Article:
How to handle stress during your translation work
The translation profession, with its irregular hours and and its frequently tight deadlines can be really stressful. Here are a couple tips to help you handle stress during your working hours.
How to handle stress as a translator
There are various ways to deal with stress and you should be able to find plenty of advice on the internet, however, here are some proven ways to better handle stress when working as a professional translator.
Create a pleasant work-space for yourself
Try to avoid glaring colors, noises, inappropriate temperatures, disorder and anything that could stress your eyes, your body or your mind.
Organize your office
Tidy your office so as to avoid wasting time searching for documents, dictionaries, pens, whatever you’d need. Do the same for the virtual space of your computer: your sites and reference files should always be easily accessible.
Plan your work
Plan your work in order to avoid work overload: a huge challenge for a translator who so often is subject to unpredictable times and schedules. While sometimes this is unavoidable, planning your current jobs will help you to handle stress during your work.
Anticipate the workload, as much as you possibly can, so you don’t get stressed in the last minute “rush” when the deadline approaches.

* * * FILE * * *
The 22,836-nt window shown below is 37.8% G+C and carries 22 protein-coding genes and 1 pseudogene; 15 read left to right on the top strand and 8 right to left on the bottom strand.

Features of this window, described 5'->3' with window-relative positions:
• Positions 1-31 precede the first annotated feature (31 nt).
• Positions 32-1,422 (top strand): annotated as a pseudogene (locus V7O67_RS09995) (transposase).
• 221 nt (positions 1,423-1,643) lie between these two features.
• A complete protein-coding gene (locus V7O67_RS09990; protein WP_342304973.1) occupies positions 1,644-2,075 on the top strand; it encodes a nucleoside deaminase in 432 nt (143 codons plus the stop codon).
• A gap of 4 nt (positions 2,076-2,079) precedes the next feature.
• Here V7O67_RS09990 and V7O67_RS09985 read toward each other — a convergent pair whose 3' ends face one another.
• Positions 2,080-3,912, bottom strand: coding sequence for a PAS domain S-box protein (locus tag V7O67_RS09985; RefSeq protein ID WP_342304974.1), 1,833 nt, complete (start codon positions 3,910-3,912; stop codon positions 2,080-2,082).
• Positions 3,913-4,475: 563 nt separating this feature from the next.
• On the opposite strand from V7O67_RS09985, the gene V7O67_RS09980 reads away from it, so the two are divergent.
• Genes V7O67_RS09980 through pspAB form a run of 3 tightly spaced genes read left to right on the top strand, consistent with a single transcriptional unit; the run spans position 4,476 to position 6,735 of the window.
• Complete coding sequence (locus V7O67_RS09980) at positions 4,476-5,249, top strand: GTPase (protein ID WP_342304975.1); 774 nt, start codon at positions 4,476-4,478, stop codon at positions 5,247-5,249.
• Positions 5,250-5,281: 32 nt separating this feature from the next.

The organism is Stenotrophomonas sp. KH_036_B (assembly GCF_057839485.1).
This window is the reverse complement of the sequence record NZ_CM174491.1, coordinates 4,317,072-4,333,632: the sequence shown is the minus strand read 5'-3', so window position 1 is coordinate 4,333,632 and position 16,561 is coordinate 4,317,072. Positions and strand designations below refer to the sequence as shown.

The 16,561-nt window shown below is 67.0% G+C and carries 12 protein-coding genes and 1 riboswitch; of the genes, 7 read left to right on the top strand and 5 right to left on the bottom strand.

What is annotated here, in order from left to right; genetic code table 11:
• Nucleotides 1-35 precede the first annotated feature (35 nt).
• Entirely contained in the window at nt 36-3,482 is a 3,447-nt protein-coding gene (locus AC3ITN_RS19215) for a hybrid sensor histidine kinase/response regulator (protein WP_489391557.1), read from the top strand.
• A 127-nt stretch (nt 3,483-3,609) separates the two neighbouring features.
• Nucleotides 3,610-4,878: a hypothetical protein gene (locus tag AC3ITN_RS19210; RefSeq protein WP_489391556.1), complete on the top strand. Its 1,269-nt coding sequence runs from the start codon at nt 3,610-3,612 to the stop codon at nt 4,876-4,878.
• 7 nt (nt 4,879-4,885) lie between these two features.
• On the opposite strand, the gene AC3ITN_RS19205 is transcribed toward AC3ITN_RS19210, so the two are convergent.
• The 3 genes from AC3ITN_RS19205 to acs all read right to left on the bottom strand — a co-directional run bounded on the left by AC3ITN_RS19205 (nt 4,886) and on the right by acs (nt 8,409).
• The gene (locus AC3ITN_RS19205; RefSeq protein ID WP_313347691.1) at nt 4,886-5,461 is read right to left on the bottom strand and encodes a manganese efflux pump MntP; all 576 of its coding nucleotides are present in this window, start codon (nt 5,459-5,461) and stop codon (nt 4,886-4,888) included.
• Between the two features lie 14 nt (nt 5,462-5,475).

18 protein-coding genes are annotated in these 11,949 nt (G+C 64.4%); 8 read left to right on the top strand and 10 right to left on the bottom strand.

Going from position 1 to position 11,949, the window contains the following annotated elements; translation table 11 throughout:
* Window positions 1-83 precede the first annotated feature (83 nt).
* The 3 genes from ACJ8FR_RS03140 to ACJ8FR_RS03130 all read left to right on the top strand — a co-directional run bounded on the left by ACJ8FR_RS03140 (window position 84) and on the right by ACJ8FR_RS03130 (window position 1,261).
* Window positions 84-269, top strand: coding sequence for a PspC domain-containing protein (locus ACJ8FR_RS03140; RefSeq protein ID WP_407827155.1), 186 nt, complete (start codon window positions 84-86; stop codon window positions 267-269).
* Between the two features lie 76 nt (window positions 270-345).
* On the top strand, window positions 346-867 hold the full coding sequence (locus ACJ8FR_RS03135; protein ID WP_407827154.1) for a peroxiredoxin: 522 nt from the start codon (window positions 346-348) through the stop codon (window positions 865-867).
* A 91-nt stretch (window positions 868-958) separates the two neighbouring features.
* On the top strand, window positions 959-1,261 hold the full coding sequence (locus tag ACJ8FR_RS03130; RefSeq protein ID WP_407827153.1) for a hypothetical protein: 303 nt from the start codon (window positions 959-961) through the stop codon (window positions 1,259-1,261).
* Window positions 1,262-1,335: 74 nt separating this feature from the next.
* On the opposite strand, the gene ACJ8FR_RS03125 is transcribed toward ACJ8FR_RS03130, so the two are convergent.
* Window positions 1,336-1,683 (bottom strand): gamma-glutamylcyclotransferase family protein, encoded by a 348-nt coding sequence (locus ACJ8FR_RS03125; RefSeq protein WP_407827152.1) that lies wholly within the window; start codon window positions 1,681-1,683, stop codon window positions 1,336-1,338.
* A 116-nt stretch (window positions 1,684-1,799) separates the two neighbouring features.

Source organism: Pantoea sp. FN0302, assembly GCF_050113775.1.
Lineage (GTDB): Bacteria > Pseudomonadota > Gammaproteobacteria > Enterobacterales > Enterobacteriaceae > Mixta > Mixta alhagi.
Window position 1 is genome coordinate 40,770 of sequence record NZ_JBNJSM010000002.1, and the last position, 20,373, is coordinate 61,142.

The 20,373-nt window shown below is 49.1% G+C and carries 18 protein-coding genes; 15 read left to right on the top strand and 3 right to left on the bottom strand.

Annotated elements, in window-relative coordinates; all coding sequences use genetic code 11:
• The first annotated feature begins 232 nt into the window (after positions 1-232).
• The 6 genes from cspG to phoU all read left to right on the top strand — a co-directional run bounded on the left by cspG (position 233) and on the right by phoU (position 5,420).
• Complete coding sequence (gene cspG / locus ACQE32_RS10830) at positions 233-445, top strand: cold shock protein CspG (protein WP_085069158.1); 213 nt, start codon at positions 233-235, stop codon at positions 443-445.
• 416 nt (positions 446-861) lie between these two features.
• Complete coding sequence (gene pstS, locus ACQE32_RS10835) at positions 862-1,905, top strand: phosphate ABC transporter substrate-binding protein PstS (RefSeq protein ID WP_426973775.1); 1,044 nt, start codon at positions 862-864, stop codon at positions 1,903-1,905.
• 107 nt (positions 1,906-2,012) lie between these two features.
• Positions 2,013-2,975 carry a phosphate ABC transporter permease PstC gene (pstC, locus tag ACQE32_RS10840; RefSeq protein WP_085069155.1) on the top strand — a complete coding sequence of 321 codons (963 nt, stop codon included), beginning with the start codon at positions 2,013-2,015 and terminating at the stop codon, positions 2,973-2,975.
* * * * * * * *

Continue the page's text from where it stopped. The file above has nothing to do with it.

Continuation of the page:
Learn how and when to say “no”
Say no to a customer, a boss or a translation company when the workload looks too overwhelming. Make it in a way that doesn’t offend the client, eventually propose another deadline that fits your timing. If there is too much on your to-do list, prioritize ruthlessly and make a new list. This is a great idea and doing so you will better handle stress.
Accept that you’re going to make mistakes. This sounds weird, but it’s not. A specific amount of perfectionism is an asset to a translator, but it’s also essential to own up to your failures. When a grumpy client has a point about an error in your work, apologize, offer to make it right, and move on.
How can I create work space at home?
- Start by choosing a good chair and desk because you don’t want to work on your bed
- Pick a room with good light for your workspace
- Decorate your workspace with objects related to your field
- Get tools that can help you stay organized during work
- Keep enough space on your desk for important papers
How do you create a workspace?
You can create a workspace by:
- Choosing a room in your house that gets natural light
- Removing all distractions from that room
- Picking a good desk and chair for your work
- Decorating your desk with objects that can help you stay motivated and focused
- Keep one drawer of your desk empty for the tools you don’t need everyday
How do I create a workspace in my bedroom?
Although working in your bedroom is not a good idea, you can create a workspace away from your bed and try to be productive. Pick a good desk and chair and place them near a window to get natural light. Keep the bedroom door closed whenever you are working to avoid distractions. Get organizing tools and decorate your workspace a little bit.